This module examines shifting gender roles in Ireland through the lens of individual women’s lives. Using a variety of primary sources, the module will chart the trajectory of continuity and change in the construction of gender roles. Click here for more information.

Dissertation

This year-long module allows students to produce their own piece of independent historical research, guided by a supervisor who will be an expert in the field. Click here for more information. 

Programme Duration

This programme can be studied full-time or part-time.  Full-time students complete all elements of the programme in one year.  Part-time students study all taught modules in Year 1 and complete their Dissertation in Year 2.

As well as the Master of Arts degree (90 credits), postgraduate certificates (30 credits) and postgraduate diploma (60 credits) awards are also available.

The next programme cycle begins in September 2017. 

Why DCU?

DCU is a young and innovative university with a reputation for excellence in teaching and research that is consistently rated in the ‘Top 50 under 50’ by the QS World University Rankings. 

The School of History & Geography shares a focus on Ireland – its geography, history and landscape. The coming together of these subject areas has resulted in a school that is unique in Ireland and Britain in its interdisciplinary range and research potential, and that is well placed to play a leading role, nationally and internationally, in Irish History and Geography and in Irish Studies.

This MA programme is led by staff who are experts in their field and whose work has been widely published in books and in leading journals. 

Application Information

Entry Requirements

Applicants will normally have an honours level 8 primary degree or equivalent (H2.2) in history or a cognate subject but appropriate combinations of professional qualifications and experience may be accepted as equivalent to an honours degree in accordance with the relevant regulations of the University.

International candidates are expected to have educational qualifications of a standard equivalent to those outlined above. In addition, where such candidates are non-native speakers of the English language they must satisfy the university of their competency in the English language. For further information on international applications, click here

Fees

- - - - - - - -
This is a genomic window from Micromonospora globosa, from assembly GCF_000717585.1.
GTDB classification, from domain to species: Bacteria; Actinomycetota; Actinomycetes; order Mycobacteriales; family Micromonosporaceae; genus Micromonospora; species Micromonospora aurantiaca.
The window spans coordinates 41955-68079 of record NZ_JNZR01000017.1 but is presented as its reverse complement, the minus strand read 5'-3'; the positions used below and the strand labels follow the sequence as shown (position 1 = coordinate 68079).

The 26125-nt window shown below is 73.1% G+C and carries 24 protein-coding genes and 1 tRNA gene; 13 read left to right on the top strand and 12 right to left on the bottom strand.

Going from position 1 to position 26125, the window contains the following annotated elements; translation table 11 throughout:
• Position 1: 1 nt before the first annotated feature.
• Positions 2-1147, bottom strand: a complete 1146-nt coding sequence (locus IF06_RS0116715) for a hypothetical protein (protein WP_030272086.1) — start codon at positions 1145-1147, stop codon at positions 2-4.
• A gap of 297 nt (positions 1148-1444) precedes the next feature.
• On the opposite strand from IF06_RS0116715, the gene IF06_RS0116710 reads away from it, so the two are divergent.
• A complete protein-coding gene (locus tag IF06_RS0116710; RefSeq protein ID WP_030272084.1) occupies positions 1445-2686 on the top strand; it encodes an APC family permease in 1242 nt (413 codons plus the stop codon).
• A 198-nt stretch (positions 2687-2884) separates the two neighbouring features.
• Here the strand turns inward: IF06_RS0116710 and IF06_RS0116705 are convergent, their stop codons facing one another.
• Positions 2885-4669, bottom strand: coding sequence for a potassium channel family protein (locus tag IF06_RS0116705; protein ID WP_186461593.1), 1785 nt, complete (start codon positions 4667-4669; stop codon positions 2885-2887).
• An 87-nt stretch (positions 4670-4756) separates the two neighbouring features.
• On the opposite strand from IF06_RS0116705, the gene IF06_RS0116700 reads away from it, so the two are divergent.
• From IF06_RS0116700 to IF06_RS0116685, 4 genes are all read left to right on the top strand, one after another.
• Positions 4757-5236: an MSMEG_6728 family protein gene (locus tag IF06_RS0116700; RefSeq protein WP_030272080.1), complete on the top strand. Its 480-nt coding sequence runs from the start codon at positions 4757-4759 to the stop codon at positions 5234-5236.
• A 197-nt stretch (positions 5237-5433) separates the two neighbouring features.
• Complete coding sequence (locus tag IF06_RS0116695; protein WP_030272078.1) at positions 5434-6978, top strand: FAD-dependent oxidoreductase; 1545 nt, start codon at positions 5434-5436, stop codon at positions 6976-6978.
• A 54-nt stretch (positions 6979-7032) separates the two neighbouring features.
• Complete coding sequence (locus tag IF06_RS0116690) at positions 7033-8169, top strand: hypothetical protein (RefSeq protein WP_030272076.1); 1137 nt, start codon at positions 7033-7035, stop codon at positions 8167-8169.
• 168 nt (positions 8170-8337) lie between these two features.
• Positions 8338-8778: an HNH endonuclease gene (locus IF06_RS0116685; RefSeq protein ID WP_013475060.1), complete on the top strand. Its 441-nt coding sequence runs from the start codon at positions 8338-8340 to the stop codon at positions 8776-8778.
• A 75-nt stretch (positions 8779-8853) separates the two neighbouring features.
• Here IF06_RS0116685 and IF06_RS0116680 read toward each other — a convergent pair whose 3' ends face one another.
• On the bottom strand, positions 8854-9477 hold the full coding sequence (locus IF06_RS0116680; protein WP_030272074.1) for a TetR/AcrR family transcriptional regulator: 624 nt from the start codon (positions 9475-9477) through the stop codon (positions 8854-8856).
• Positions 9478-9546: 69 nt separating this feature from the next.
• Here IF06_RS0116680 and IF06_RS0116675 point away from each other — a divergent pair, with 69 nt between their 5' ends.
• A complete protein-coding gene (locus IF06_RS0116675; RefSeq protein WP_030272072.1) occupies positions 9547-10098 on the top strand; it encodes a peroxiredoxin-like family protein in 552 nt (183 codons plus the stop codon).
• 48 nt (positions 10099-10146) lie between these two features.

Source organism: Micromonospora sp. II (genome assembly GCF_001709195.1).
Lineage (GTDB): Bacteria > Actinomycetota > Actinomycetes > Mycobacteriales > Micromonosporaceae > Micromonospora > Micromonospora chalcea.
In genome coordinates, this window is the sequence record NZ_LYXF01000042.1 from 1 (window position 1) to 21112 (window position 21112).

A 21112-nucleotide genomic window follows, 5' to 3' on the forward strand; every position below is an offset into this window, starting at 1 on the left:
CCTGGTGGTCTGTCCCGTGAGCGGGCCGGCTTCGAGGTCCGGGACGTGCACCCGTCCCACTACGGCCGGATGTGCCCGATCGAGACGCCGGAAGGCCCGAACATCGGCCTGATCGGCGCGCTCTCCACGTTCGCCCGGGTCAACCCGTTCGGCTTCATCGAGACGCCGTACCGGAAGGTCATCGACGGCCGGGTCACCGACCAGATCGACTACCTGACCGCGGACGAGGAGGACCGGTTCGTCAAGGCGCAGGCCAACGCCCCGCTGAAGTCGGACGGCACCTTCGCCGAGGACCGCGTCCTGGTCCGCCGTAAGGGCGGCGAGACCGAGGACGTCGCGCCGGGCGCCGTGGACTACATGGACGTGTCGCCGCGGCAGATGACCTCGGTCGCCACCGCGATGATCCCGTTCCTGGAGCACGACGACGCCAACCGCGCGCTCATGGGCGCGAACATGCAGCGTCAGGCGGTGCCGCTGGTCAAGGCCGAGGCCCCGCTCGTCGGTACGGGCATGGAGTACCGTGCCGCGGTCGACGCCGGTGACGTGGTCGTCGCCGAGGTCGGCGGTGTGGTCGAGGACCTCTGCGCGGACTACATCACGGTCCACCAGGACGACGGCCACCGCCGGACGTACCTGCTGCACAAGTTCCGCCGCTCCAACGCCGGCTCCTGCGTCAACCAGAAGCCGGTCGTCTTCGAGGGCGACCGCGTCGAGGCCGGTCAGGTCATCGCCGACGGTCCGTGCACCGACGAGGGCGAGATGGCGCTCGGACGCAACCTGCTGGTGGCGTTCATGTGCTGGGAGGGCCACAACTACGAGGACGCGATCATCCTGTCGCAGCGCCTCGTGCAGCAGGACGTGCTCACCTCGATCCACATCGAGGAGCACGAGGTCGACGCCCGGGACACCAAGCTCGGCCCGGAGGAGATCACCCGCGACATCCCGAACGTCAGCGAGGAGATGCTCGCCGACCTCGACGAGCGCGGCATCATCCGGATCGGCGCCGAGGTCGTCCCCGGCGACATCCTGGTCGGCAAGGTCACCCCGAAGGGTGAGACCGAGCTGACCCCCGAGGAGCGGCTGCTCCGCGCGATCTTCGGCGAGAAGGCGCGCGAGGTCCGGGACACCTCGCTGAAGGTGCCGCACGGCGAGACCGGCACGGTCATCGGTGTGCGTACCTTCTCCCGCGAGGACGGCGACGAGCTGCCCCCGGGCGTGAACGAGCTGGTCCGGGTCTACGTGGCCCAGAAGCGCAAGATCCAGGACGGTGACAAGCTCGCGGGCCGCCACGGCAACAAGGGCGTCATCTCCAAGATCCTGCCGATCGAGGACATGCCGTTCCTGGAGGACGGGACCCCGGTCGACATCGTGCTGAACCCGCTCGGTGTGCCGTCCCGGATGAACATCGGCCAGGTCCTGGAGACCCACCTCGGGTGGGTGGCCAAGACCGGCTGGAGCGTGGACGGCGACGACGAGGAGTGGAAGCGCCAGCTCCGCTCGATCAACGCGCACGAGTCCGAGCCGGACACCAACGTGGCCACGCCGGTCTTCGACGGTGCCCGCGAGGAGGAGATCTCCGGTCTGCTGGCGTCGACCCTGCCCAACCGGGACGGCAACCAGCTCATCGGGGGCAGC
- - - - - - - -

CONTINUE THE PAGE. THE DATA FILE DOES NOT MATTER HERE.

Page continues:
Information on fees may be found here.

Application Deadline: 31 July 2017

Apply online through the Postgraduate Applications Centre using the following PAC codes:

Full-time: DC677

Part-time: DC678 

Career Prospects

History postgraduates pursue careers in a wide variety of sectors including business, consultancy, government, civil service, the heritage sector, journalism, publishing and teaching. 

What our recent Graduates think

At Masters DCU St Patrick’s continues to produce candidates of outstanding quality whose work matches that of the best students that I have seen in a range of institutions at this level (Professor Martyn Powell, Aberystwyth University, external examiner 2013-16).

The MA was a great experience. I grew a great deal during this one-year course, both personally and academically. A Master’s in History allowed me to further explore a subject which I have always loved. It also pushed me to limits I wasn't sure I could reach. I thoroughly enjoyed the modules, essays, exploring the archives for research and even writing the thesis. It was a valuable experience that I would highly recommend (Aoife McCabe).

The MA in Irish history at DCU was an excellent programme delivered in a very supportive learning environment.  The knowledge base and skills I gained were substantial in their own right but also provided me with the confidence and skills to pursue my studies at PhD level (Mary MacDiarmada).

The MA was a most pleasant and enjoyable experience and it enhanced and developed further my interest in history. The programme, which exceeded my expectations, was both challenging and stimulating and delivered, efficiently and professionally, in a very congenial manner and atmosphere. All modules of the programme were relevant, well-structured and thoroughly prepared. Together with the support of lecturers and my supervisor’s guidance, the MA programme gave me the necessary skills, insight, and encouragement to undertake a PhD by research in history (Gerard Hanley).

Contact for further information:

Dr Daithí Ó Corráin

Email: daithi.corrain@dcu.ie

Tel: +353 1 884 2117

 

Link to MA in History at DCU